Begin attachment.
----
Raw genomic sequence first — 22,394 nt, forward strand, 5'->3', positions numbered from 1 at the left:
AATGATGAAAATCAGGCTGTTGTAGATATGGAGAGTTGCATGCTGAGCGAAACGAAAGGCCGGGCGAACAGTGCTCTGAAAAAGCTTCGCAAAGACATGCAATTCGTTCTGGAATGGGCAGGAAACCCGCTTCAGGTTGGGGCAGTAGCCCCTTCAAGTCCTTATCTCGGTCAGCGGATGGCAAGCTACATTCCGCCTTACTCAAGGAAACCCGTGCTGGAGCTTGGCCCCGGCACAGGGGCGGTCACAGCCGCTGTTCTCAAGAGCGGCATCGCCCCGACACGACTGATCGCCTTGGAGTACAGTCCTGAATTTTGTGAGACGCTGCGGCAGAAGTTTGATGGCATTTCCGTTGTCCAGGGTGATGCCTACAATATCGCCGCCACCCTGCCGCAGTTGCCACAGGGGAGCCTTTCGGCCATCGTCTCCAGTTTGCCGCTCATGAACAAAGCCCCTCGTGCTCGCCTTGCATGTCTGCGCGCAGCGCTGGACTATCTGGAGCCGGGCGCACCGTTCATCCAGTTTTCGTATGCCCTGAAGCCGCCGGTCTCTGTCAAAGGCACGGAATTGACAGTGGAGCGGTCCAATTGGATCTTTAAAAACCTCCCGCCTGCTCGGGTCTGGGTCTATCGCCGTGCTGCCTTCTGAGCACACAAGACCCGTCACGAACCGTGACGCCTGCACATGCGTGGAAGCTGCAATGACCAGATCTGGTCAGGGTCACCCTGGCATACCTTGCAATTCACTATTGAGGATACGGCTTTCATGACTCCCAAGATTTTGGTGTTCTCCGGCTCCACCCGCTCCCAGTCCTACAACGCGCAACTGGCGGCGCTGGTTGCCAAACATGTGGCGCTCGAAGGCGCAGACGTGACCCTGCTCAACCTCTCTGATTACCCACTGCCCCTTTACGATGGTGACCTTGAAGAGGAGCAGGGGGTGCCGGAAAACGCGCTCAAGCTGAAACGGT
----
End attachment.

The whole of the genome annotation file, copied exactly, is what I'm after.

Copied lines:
Raw genomic sequence first — 22,394 nt, forward strand, 5'->3', positions numbered from 1 at the left:
AATGATGAAAATCAGGCTGTTGTAGATATGGAGAGTTGCATGCTGAGCGAAACGAAAGGCCGGGCGAACAGTGCTCTGAAAAAGCTTCGCAAAGACATGCAATTCGTTCTGGAATGGGCAGGAAACCCGCTTCAGGTTGGGGCAGTAGCCCCTTCAAGTCCTTATCTCGGTCAGCGGATGGCAAGCTACATTCCGCCTTACTCAAGGAAACCCGTGCTGGAGCTTGGCCCCGGCACAGGGGCGGTCACAGCCGCTGTTCTCAAGAGCGGCATCGCCCCGACACGACTGATCGCCTTGGAGTACAGTCCTGAATTTTGTGAGACGCTGCGGCAGAAGTTTGATGGCATTTCCGTTGTCCAGGGTGATGCCTACAATATCGCCGCCACCCTGCCGCAGTTGCCACAGGGGAGCCTTTCGGCCATCGTCTCCAGTTTGCCGCTCATGAACAAAGCCCCTCGTGCTCGCCTTGCATGTCTGCGCGCAGCGCTGGACTATCTGGAGCCGGGCGCACCGTTCATCCAGTTTTCGTATGCCCTGAAGCCGCCGGTCTCTGTCAAAGGCACGGAATTGACAGTGGAGCGGTCCAATTGGATCTTTAAAAACCTCCCGCCTGCTCGGGTCTGGGTCTATCGCCGTGCTGCCTTCTGAGCACACAAGACCCGTCACGAACCGTGACGCCTGCACATGCGTGGAAGCTGCAATGACCAGATCTGGTCAGGGTCACCCTGGCATACCTTGCAATTCACTATTGAGGATACGGCTTTCATGACTCCCAAGATTTTGGTGTTCTCCGGCTCCACCCGCTCCCAGTCCTACAACGCGCAACTGGCGGCGCTGGTTGCCAAACATGTGGCGCTCGAAGGCGCAGACGTGACCCTGCTCAACCTCTCTGATTACCCACTGCCCCTTTACGATGGTGACCTTGAAGAGGAGCAGGGGGTGCCGGAAAACGCGCTCAAGCTGAAACGGT